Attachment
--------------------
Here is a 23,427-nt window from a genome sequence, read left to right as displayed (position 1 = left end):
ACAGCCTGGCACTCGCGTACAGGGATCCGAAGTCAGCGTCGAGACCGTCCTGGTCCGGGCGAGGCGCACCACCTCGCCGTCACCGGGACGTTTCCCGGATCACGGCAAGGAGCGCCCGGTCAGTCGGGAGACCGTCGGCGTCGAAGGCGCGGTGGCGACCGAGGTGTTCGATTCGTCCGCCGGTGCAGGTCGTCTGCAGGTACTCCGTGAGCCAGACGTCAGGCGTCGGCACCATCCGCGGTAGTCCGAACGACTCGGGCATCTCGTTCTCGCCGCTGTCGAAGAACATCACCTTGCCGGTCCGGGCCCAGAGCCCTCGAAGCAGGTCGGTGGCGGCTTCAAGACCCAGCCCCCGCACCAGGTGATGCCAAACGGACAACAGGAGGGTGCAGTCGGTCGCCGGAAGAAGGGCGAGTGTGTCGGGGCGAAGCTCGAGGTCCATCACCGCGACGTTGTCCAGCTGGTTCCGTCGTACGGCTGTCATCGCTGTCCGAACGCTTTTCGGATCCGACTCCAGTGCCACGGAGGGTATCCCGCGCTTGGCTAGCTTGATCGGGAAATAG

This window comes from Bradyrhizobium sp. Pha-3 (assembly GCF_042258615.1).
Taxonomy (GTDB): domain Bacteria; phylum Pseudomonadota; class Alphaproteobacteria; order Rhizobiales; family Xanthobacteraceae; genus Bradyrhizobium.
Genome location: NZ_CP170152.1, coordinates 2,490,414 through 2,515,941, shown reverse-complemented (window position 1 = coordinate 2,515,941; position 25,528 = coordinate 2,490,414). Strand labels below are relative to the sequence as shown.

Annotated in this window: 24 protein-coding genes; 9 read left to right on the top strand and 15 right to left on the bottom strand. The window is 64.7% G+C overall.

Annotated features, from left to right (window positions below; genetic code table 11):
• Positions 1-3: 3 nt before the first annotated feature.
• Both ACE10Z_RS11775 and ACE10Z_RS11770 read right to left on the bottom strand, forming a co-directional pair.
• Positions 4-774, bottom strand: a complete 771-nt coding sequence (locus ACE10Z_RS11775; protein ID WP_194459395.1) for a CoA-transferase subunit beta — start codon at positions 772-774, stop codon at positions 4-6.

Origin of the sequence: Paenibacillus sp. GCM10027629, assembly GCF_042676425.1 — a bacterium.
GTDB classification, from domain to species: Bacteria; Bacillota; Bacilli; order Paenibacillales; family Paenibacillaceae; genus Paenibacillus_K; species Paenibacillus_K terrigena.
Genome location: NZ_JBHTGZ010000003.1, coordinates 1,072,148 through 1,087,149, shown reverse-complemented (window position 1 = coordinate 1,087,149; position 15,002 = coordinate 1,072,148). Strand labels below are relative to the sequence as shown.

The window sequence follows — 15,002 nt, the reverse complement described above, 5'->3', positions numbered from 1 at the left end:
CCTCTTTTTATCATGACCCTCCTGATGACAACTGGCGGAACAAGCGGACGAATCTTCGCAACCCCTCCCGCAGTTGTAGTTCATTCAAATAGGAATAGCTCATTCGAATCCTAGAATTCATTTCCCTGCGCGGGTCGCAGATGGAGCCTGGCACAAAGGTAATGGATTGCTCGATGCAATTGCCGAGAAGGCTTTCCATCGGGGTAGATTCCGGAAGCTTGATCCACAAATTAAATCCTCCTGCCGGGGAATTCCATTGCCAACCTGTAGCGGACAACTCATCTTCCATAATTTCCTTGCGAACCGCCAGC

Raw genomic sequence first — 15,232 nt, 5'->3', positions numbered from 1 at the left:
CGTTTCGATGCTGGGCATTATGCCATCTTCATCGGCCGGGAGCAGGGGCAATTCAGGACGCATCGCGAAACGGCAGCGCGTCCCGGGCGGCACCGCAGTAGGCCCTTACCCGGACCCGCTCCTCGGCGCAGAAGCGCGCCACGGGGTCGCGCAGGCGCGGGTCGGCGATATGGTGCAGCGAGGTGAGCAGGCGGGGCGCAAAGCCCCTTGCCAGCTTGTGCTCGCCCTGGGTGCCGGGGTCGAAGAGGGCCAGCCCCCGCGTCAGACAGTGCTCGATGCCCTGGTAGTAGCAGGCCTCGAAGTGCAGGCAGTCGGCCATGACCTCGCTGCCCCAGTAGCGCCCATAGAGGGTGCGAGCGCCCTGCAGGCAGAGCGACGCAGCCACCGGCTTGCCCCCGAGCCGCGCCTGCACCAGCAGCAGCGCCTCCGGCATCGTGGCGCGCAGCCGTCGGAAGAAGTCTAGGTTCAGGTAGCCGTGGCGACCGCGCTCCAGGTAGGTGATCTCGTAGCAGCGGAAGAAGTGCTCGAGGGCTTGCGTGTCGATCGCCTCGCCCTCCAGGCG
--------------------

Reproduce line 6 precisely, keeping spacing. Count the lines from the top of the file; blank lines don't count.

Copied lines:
Annotated in this window: 24 protein-coding genes; 9 read left to right on the top strand and 15 right to left on the bottom strand. The window is 64.7% G+C overall.